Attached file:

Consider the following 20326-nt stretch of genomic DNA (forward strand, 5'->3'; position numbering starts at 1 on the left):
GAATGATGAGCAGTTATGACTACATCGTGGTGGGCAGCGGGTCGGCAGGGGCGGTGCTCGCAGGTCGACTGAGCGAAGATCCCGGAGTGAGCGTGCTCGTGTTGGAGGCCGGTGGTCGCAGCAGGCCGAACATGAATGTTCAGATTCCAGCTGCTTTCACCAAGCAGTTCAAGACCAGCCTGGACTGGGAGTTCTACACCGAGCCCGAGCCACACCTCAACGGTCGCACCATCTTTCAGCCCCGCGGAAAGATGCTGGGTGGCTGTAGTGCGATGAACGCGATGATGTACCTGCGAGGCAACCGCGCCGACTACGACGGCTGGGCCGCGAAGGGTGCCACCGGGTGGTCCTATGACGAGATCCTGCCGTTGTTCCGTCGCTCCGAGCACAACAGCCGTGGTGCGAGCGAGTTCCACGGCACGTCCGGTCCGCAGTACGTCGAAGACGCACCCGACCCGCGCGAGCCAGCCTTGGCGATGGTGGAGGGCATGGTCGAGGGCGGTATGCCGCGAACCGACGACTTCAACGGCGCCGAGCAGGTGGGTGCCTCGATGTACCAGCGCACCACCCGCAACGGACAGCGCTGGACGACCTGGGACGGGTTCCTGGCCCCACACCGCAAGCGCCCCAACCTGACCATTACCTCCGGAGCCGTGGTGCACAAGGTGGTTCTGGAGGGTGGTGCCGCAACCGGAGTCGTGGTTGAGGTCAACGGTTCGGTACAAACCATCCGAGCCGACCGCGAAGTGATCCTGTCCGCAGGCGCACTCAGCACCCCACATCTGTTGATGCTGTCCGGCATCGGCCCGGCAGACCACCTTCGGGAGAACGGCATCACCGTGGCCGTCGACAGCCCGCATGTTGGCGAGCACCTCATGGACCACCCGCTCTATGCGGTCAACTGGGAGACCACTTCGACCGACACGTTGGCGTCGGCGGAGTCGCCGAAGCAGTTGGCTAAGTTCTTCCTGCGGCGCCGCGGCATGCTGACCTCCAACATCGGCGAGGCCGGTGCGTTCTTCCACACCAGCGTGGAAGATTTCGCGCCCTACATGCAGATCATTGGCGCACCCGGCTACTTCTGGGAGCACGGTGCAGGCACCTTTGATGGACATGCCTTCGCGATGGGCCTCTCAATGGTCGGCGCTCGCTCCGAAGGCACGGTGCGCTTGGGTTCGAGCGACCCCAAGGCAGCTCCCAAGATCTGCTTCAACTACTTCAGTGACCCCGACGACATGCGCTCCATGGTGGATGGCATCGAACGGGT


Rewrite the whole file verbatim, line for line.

Consider the following 20326-nt stretch of genomic DNA (forward strand, 5'->3'; position numbering starts at 1 on the left):
GAATGATGAGCAGTTATGACTACATCGTGGTGGGCAGCGGGTCGGCAGGGGCGGTGCTCGCAGGTCGACTGAGCGAAGATCCCGGAGTGAGCGTGCTCGTGTTGGAGGCCGGTGGTCGCAGCAGGCCGAACATGAATGTTCAGATTCCAGCTGCTTTCACCAAGCAGTTCAAGACCAGCCTGGACTGGGAGTTCTACACCGAGCCCGAGCCACACCTCAACGGTCGCACCATCTTTCAGCCCCGCGGAAAGATGCTGGGTGGCTGTAGTGCGATGAACGCGATGATGTACCTGCGAGGCAACCGCGCCGACTACGACGGCTGGGCCGCGAAGGGTGCCACCGGGTGGTCCTATGACGAGATCCTGCCGTTGTTCCGTCGCTCCGAGCACAACAGCCGTGGTGCGAGCGAGTTCCACGGCACGTCCGGTCCGCAGTACGTCGAAGACGCACCCGACCCGCGCGAGCCAGCCTTGGCGATGGTGGAGGGCATGGTCGAGGGCGGTATGCCGCGAACCGACGACTTCAACGGCGCCGAGCAGGTGGGTGCCTCGATGTACCAGCGCACCACCCGCAACGGACAGCGCTGGACGACCTGGGACGGGTTCCTGGCCCCACACCGCAAGCGCCCCAACCTGACCATTACCTCCGGAGCCGTGGTGCACAAGGTGGTTCTGGAGGGTGGTGCCGCAACCGGAGTCGTGGTTGAGGTCAACGGTTCGGTACAAACCATCCGAGCCGACCGCGAAGTGATCCTGTCCGCAGGCGCACTCAGCACCCCACATCTGTTGATGCTGTCCGGCATCGGCCCGGCAGACCACCTTCGGGAGAACGGCATCACCGTGGCCGTCGACAGCCCGCATGTTGGCGAGCACCTCATGGACCACCCGCTCTATGCGGTCAACTGGGAGACCACTTCGACCGACACGTTGGCGTCGGCGGAGTCGCCGAAGCAGTTGGCTAAGTTCTTCCTGCGGCGCCGCGGCATGCTGACCTCCAACATCGGCGAGGCCGGTGCGTTCTTCCACACCAGCGTGGAAGATTTCGCGCCCTACATGCAGATCATTGGCGCACCCGGCTACTTCTGGGAGCACGGTGCAGGCACCTTTGATGGACATGCCTTCGCGATGGGCCTCTCAATGGTCGGCGCTCGCTCCGAAGGCACGGTGCGCTTGGGTTCGAGCGACCCCAAGGCAGCTCCCAAGATCTGCTTCAACTACTTCAGTGACCCCGACGACATGCGCTCCATGGTGGATGGCATCGAACGGGT